Please use this identifier to cite or link to this item:
Scopus Web of Science® Altmetric
Type: Journal article
Title: Young people with complex needs leaving out-of-home care: service issues and the need to enhance practice and policy
Author: Malvaso, C.
Delfabbro, P.
Citation: Children Australia, 2016; 41(1):69-79
Publisher: Cambridge University Press (CUP)
Issue Date: 2016
ISSN: 1035-0772
Statement of
Catia Malvaso and Paul Delfabbro
Abstract: Leaving statutory out-of-home care (OOHC) is a challenging time for many young people; however, certain groups have greater difficulty transitioning to independence. This includes young people with multiple and complex needs, such as those suffering from mental health problems and disabilities, as well as young people with borderline conditions or who disengage from services. The aim of this study was to gain a deeper understanding of the service issues pertaining to these vulnerable groups in South Australia, as well as to identify ways that policy and practice can be enhanced to better facilitate service engagement. Twenty-nine individual interviews and focus groups were conducted with people working in organisations who have knowledge of, or contact with, young people leaving care (N = 66). Thematic analysis was used to organise responses according to two overarching themes: (1) Issues with current leaving care services and preparation, and (2) Enhancing policy and practice. The principal challenges related to difficulties in matching the structure of formal services to a population with highly unstructured living arrangements, a history of problematic engagement with the care system, and difficulties arising due to service ineligibility issues. Potential improvements to the current system and program delivery are discussed.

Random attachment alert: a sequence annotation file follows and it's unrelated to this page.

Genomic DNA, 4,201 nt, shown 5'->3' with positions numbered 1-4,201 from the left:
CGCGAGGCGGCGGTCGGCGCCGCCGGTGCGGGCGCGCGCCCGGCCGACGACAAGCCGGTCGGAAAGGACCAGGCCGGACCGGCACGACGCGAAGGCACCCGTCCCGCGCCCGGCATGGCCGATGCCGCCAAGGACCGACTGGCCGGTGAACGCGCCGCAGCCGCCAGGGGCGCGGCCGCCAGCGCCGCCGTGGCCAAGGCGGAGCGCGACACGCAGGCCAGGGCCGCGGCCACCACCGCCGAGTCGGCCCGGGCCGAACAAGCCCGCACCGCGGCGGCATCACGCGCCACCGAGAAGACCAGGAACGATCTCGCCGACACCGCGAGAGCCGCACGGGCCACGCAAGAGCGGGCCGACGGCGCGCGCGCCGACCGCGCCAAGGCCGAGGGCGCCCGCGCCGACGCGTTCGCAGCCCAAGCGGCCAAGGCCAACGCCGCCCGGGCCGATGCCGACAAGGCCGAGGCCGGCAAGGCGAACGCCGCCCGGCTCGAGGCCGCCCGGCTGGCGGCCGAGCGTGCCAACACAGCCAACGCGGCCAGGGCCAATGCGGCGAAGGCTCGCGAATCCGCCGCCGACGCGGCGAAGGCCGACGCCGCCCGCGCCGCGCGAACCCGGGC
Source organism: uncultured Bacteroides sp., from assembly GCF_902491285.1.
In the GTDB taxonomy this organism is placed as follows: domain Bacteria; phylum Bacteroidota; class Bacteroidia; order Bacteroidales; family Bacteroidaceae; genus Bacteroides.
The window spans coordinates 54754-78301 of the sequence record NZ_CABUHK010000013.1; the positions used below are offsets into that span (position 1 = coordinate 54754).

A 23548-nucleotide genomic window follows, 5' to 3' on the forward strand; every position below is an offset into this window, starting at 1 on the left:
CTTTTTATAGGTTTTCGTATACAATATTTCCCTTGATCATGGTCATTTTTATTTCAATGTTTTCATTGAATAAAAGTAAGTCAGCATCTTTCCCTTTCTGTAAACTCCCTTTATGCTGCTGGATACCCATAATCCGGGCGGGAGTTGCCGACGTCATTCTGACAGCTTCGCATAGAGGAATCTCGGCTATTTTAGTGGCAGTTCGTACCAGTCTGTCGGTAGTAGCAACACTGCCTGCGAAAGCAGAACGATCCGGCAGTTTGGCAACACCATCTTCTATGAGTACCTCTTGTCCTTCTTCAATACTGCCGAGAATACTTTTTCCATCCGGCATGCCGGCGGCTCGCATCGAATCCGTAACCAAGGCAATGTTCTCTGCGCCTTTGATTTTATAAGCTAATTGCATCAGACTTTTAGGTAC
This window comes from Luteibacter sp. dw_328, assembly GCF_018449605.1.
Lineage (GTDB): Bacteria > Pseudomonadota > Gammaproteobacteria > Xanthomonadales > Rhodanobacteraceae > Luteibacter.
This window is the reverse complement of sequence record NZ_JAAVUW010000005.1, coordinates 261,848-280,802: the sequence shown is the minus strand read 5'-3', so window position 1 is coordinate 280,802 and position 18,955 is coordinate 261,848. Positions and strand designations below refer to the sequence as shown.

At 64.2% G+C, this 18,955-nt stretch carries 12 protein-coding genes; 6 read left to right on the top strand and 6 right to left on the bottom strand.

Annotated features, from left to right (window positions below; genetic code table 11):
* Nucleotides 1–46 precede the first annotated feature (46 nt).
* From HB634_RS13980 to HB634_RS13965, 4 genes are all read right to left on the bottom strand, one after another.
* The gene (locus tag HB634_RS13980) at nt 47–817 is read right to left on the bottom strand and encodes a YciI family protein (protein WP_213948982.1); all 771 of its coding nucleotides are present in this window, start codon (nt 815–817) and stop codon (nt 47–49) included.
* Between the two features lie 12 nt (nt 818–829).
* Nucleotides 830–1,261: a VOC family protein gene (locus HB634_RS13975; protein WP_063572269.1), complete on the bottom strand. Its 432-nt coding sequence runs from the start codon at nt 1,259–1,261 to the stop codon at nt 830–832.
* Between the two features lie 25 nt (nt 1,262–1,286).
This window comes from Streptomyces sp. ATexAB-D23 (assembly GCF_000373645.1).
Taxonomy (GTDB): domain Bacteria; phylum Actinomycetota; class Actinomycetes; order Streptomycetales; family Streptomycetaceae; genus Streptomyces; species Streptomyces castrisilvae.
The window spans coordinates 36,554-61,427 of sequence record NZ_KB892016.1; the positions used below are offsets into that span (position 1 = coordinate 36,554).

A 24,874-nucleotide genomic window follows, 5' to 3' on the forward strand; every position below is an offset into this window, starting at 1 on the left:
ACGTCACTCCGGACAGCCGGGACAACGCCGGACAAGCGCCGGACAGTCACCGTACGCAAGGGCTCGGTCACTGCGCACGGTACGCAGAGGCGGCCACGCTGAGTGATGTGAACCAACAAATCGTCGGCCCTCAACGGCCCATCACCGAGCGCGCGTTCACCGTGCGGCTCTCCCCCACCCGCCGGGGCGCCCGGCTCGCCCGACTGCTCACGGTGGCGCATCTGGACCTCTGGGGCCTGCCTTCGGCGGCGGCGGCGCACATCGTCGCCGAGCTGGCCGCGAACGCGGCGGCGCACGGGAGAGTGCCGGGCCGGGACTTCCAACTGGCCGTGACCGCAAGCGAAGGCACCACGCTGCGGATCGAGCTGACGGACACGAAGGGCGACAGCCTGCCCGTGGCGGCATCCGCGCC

Keywords: young people; out-of-home care; services; practice; policy
Rights: © The Author(s) 2015
RMID: 0030038248
DOI: 10.1017/cha.2015.48
Appears in Collections:Psychology publications

Files in This Item:
There are no files associated with this item.

Items in DSpace are protected by copyright, with all rights reserved, unless otherwise indicated.